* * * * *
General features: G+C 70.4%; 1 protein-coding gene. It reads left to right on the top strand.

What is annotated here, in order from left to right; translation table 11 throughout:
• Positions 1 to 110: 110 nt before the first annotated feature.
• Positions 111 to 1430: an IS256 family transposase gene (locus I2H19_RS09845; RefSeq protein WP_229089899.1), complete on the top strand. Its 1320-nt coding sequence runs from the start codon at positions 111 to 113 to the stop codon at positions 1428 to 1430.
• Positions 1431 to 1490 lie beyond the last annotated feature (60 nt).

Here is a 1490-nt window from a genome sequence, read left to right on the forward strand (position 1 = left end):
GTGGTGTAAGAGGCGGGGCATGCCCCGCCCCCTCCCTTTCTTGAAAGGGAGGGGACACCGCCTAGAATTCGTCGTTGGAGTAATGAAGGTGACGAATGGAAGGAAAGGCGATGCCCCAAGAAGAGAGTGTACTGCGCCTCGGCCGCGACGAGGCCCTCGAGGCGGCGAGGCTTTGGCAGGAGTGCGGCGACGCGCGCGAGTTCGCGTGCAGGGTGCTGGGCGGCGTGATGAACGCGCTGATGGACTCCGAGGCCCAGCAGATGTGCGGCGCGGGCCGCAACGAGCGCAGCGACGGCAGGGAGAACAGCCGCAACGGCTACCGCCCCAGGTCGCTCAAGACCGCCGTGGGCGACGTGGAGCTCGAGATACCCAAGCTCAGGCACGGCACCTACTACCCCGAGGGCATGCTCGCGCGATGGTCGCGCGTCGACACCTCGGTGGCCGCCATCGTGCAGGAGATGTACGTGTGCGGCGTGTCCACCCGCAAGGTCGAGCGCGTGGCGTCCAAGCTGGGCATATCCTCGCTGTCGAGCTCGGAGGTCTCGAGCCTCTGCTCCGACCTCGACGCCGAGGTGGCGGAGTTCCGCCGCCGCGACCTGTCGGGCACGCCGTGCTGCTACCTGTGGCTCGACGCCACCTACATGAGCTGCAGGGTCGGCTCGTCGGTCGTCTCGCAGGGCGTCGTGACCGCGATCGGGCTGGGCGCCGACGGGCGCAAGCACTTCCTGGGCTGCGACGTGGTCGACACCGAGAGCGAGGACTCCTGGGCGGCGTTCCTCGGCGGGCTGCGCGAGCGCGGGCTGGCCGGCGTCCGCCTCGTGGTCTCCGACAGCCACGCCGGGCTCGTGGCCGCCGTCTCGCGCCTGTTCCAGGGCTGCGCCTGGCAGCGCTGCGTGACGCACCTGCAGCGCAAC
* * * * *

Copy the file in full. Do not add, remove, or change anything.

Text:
General features: G+C 70.4%; 1 protein-coding gene. It reads left to right on the top strand.

What is annotated here, in order from left to right; translation table 11 throughout:
• Positions 1 to 110: 110 nt before the first annotated feature.
• Positions 111 to 1430: an IS256 family transposase gene (locus I2H19_RS09845; RefSeq protein WP_229089899.1), complete on the top strand. Its 1320-nt coding sequence runs from the start codon at positions 111 to 113 to the stop codon at positions 1428 to 1430.
• Positions 1431 to 1490 lie beyond the last annotated feature (60 nt).

Here is a 1490-nt window from a genome sequence, read left to right on the forward strand (position 1 = left end):
GTGGTGTAAGAGGCGGGGCATGCCCCGCCCCCTCCCTTTCTTGAAAGGGAGGGGACACCGCCTAGAATTCGTCGTTGGAGTAATGAAGGTGACGAATGGAAGGAAAGGCGATGCCCCAAGAAGAGAGTGTACTGCGCCTCGGCCGCGACGAGGCCCTCGAGGCGGCGAGGCTTTGGCAGGAGTGCGGCGACGCGCGCGAGTTCGCGTGCAGGGTGCTGGGCGGCGTGATGAACGCGCTGATGGACTCCGAGGCCCAGCAGATGTGCGGCGCGGGCCGCAACGAGCGCAGCGACGGCAGGGAGAACAGCCGCAACGGCTACCGCCCCAGGTCGCTCAAGACCGCCGTGGGCGACGTGGAGCTCGAGATACCCAAGCTCAGGCACGGCACCTACTACCCCGAGGGCATGCTCGCGCGATGGTCGCGCGTCGACACCTCGGTGGCCGCCATCGTGCAGGAGATGTACGTGTGCGGCGTGTCCACCCGCAAGGTCGAGCGCGTGGCGTCCAAGCTGGGCATATCCTCGCTGTCGAGCTCGGAGGTCTCGAGCCTCTGCTCCGACCTCGACGCCGAGGTGGCGGAGTTCCGCCGCCGCGACCTGTCGGGCACGCCGTGCTGCTACCTGTGGCTCGACGCCACCTACATGAGCTGCAGGGTCGGCTCGTCGGTCGTCTCGCAGGGCGTCGTGACCGCGATCGGGCTGGGCGCCGACGGGCGCAAGCACTTCCTGGGCTGCGACGTGGTCGACACCGAGAGCGAGGACTCCTGGGCGGCGTTCCTCGGCGGGCTGCGCGAGCGCGGGCTGGCCGGCGTCCGCCTCGTGGTCTCCGACAGCCACGCCGGGCTCGTGGCCGCCGTCTCGCGCCTGTTCCAGGGCTGCGCCTGGCAGCGCTGCGTGACGCACCTGCAGCGCAAC